A presentation by Rtn. Prakash Saraswat – DGSC, District 3170, India
The Rotary Foundation was born as anendowment fund in 1917, thebrainchild of RI President Arch C.Klumph.It was reborn 12 years later in the formwe know today, The RotaryFoundation of Rotary international.However, it wouldn’t be until after thepassing of Paul P. Harris in 1947 thatTRF would reach the financial healthand world importance that it enjoystoday.
The mission of The Rotary Foundation is to enable Rotarians to advance world understanding, goodwill, and peace through the improvement of health, the support of education, and the alleviation of poverty. The Foundation is a not-for-profit corporation supported solely by voluntary contributions from Rotarians and friends of the Foundation who share its vision of a better world.
The Rotary Foundation enables Rotarians to advance world understanding, goodwill, and peace through the improvement of health, the support of education, and the alleviation of poverty Rotary Foundation grants support Rotarian efforts to change lives and serve communities through projects that promote peace, fight disease, provide clean water, save mothers and children, support education, and grow local economies.
PolioPlusFor more than 25 years, Rotary has been a leader in theglobal effort to eradicate polio. Peace CentersFellowship recipients prepare for a leadership role inpeace and conflict resolution. Foundation grantsGrants support Rotarians in their humanitarian,vocational, and educational activities.
PolioPlus, the most ambitious program in Rotarys history, is the volunteer arm of the Global Polio Eradication Initiative. For more than 25 years, Rotary has led the private sector in the global effort to rid the world of this crippling disease. Today, PolioPlus and its role in the initiative is recognized worldwide as a model of public-private cooperation in pursuit of a humanitarian goal. To date, Rotary has contributed more than US$1 billion.
Rotary Peace Fellows are leaderspromoting national and internationalcooperation, peace, and the successfulresolution of conflict throughout theirlives, in their careers, and through serviceactivities.Fellows can earn either a master’s degreein international relations, publicadministration, sustainable development,peace studies, conflict resolution, or arelated field, or a professionaldevelopment certificate in peace andconflict resolution
Fellows are chosen from countries and cultures around theglobe based on their ability to have a significant, positiveimpact on world peace and conflict resolution during theircareers.Rotary Peace Centers: Chulalongkorn University , Bangkok, Thailand (professional development center) Duke University and University of North Carolina at Chapel Hill , USA International Christian University , Tokyo, Japan University of Bradford , West Yorkshire, England University of Queensland , Brisbane, Australia Uppsala University , Uppsala, Sweden
Humanitarian GrantsThe following Foundation Humanitarian Grants are beingphased out, but applications are being accepted through 31March 2013. District Simplified Grants Matching GrantsEducational ProgramsThe following Foundation Educational Programs are beingphased out, but scholarships and exchanges funded duringthe last fiscal year will continue through 2012-13. Ambassadorial Scholarships Group Study Exchange (GSE)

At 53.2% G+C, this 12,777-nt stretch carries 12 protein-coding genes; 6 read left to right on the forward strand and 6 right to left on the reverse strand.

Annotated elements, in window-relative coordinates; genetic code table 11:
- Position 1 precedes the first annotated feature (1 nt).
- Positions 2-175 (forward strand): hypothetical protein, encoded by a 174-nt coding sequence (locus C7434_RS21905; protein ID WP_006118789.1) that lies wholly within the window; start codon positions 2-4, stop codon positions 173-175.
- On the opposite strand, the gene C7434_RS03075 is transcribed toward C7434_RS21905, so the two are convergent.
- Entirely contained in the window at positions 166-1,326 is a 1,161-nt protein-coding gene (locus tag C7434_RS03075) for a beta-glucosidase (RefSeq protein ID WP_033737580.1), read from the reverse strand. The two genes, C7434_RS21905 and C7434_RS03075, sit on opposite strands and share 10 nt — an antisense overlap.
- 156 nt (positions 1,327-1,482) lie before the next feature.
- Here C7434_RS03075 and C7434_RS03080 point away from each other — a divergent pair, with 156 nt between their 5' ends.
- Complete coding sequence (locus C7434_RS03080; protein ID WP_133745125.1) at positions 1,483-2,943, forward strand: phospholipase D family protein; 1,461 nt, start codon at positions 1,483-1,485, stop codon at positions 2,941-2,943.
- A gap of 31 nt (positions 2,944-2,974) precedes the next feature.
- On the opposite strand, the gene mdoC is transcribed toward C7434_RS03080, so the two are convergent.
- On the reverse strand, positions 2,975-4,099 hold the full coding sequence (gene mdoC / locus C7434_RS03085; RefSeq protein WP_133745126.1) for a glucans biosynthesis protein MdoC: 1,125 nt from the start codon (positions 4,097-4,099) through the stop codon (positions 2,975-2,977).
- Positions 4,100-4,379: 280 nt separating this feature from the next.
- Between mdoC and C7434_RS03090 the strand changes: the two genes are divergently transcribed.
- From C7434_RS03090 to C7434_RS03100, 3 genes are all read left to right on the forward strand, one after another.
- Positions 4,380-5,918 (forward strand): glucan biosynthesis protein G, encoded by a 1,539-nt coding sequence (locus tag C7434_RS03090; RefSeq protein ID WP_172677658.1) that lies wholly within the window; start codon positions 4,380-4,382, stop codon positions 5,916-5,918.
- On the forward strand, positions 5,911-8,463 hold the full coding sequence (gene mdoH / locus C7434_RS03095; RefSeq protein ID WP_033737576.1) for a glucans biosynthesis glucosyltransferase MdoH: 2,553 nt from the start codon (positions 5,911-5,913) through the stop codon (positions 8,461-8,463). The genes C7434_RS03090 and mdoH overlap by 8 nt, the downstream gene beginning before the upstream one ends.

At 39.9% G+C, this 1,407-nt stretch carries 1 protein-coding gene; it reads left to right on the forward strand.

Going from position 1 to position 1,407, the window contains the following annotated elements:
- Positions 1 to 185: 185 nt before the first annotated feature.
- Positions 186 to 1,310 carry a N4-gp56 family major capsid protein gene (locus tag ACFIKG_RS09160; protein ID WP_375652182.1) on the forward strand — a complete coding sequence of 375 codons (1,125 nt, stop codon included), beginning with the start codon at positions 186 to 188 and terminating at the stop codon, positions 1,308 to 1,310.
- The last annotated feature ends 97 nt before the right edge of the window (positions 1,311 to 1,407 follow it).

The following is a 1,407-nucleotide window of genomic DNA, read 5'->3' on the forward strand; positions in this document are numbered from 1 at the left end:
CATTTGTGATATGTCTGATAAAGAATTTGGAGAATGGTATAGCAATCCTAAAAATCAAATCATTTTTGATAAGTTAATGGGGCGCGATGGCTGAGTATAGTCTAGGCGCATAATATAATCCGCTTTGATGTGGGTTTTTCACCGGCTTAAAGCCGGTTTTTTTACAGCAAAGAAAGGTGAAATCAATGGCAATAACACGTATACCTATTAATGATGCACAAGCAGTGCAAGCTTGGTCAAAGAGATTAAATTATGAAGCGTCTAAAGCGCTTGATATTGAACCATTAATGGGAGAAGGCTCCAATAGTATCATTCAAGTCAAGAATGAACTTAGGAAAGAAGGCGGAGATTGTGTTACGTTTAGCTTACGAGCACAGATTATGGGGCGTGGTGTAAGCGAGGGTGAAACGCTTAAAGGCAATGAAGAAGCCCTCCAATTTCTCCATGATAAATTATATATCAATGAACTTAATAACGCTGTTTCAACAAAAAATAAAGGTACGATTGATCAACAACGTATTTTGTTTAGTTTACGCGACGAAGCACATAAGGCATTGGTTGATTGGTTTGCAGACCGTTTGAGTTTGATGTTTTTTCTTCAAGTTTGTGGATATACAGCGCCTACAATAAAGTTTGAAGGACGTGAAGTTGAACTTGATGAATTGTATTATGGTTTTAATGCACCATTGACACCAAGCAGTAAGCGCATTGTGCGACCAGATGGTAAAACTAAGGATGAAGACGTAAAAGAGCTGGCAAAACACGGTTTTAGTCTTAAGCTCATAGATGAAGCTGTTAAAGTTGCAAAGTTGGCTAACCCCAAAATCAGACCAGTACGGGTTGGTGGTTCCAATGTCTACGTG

The Rotary Foundation’s Group Study Exchange (GSE)program is a unique cultural and vocationalexchange opportunity for businesspeople andprofessionals between the ages of 25 and 40 who are inthe early stages of their careers.The program provides travel grants for teams toexchange visits in paired areas of different countries.For four to six weeks, team members experience thehost countrys culture and institutions, observe howtheir vocations are practiced abroad, develop personaland professional relationships, and exchange ideas.
Since 1947, a total of $532 million has been awarded to 41,000 men and women. The Ambassadorial Scholarships program promotes international understanding and friendly relations among people of different parts of the world. The scholarships sponsor undergraduate and graduate students, as well as qualified professionals pursuing vocational studies. While abroad, scholars serve as goodwill ambassadors to the country where they study and give presentations about their own culture to Rotary clubs and other groups. Back home, scholars share with Rotarians and others the experiences that deepened their understanding of another culture. Through their generous contributions, Rotarians worldwide show a continued faith that today’s scholars will be tomorrows community and world leaders.
A 10-month-old boy istreated for severeburns at Clinica delNino Sano: BorrandoHuellas ("ErasingScars") in GuatemalaCity, Guatemala, apediatric burn clinic. Itis the only non-immediate burn carefacility in the countryand is supported bythe Rotary Club ofGuatemala Metropoliand The RotaryFoundation.
Students at a school inCluj-Napoca, Romania,receive coloring booksand a certificate forcompleting the year. Theschool is provided withprotein-rich meat anddairy products partlybecause of a US$175,0003-H grant from TheRotary Foundation thatbenefits local farmers. Inexchange for funding, thefarmers agree to give aportion of their productsto childrens facilitiessuch as this school.